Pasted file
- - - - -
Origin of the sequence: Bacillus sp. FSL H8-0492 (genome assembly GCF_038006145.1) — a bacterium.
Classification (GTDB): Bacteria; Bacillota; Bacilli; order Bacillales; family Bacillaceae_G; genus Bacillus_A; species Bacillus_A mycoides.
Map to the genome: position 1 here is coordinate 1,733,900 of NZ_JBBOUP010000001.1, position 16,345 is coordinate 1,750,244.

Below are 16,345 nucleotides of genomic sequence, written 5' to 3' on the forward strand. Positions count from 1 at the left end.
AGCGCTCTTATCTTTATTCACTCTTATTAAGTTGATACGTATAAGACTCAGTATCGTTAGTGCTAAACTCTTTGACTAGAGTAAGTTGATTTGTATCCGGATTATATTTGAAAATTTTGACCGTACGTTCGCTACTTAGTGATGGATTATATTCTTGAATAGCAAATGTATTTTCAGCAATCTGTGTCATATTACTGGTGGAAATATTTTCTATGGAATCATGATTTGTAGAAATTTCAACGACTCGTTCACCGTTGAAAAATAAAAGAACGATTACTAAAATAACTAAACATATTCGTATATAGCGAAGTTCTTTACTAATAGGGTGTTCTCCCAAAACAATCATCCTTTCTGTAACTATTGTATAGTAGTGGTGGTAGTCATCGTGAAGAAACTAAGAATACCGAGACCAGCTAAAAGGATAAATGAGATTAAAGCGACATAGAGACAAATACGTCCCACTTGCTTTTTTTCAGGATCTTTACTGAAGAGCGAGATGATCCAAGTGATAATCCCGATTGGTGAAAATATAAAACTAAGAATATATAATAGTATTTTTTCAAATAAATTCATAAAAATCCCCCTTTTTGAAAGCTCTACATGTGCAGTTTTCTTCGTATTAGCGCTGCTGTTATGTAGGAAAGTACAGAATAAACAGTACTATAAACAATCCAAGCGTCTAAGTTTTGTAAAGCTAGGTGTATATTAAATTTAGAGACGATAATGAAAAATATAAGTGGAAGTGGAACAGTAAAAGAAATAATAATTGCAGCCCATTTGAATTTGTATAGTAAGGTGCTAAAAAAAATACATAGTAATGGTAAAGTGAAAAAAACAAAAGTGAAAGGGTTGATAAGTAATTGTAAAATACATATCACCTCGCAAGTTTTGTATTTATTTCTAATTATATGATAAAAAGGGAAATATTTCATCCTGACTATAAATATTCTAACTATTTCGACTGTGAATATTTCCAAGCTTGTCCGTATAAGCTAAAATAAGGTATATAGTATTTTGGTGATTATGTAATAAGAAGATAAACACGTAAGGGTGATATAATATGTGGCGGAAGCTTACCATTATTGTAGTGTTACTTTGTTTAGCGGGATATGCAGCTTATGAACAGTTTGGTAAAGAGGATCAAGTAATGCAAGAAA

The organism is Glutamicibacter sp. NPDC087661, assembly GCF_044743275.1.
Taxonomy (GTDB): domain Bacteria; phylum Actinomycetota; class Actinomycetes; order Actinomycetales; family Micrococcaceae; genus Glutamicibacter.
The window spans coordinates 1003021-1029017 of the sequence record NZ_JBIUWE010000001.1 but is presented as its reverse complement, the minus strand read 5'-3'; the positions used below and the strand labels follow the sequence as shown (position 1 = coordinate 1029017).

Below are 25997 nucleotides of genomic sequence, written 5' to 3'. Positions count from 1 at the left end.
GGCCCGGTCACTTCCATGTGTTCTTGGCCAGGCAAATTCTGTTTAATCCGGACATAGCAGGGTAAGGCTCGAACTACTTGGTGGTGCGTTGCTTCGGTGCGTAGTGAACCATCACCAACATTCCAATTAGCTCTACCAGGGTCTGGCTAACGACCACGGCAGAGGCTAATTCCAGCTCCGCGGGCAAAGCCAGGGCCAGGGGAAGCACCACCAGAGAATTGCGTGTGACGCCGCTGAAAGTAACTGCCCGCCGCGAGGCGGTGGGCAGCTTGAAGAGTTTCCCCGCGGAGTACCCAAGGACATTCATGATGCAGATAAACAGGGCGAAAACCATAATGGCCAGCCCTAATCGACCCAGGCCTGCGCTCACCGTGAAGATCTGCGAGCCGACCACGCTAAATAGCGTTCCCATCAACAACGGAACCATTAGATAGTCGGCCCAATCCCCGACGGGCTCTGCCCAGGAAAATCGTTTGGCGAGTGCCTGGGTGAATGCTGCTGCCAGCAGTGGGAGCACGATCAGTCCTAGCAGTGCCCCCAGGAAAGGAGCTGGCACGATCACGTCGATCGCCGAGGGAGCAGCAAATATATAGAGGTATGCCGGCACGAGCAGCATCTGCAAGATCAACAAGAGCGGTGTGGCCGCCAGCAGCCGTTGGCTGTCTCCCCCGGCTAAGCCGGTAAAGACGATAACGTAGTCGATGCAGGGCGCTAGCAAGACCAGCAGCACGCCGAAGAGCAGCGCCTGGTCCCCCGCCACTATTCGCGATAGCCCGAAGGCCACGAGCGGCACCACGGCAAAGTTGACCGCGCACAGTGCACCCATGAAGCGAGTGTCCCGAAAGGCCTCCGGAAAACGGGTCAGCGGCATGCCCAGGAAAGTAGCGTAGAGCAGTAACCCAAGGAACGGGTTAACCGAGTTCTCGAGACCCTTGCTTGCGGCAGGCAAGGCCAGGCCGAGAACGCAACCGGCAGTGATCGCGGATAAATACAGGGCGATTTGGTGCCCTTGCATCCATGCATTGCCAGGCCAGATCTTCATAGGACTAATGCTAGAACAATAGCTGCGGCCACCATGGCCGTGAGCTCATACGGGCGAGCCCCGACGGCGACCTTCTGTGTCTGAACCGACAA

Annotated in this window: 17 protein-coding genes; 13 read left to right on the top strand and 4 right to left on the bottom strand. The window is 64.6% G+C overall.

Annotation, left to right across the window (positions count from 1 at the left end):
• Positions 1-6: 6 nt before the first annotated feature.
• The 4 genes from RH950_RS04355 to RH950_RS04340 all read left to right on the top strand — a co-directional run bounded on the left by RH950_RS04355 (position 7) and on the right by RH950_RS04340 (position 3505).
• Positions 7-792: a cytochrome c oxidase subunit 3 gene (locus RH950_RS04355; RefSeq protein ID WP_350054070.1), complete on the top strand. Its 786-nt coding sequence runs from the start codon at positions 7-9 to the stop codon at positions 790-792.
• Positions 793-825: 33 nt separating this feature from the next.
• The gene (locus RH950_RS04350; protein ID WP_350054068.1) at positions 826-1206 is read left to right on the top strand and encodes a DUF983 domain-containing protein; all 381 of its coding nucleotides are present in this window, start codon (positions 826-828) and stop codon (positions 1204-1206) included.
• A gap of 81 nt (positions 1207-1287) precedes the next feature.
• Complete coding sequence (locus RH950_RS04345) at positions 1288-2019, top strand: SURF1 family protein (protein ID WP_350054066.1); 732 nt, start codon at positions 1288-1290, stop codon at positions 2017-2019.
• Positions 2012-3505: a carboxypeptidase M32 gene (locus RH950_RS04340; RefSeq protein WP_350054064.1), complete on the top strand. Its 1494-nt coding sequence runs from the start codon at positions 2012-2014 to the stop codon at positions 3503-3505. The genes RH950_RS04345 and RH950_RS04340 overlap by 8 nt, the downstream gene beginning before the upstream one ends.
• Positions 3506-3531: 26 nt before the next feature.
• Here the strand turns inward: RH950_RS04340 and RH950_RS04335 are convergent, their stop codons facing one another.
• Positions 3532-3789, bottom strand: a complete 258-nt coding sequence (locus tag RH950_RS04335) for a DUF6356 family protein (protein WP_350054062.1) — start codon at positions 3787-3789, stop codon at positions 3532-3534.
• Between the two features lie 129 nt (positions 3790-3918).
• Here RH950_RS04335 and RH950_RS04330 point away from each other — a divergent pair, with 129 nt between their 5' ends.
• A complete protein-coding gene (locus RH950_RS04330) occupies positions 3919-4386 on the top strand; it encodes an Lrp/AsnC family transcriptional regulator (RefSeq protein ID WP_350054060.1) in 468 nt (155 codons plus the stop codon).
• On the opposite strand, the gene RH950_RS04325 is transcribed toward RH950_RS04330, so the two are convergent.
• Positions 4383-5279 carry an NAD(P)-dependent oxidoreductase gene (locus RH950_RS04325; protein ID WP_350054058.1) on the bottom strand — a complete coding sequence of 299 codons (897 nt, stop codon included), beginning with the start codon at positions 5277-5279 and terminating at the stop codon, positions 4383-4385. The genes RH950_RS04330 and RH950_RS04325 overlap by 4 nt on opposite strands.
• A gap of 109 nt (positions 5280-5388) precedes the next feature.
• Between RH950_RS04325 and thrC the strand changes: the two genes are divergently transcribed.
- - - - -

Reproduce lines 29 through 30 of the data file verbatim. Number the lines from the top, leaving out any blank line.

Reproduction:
• A gap of 109 nt (positions 5280-5388) precedes the next feature.
• Between RH950_RS04325 and thrC the strand changes: the two genes are divergently transcribed.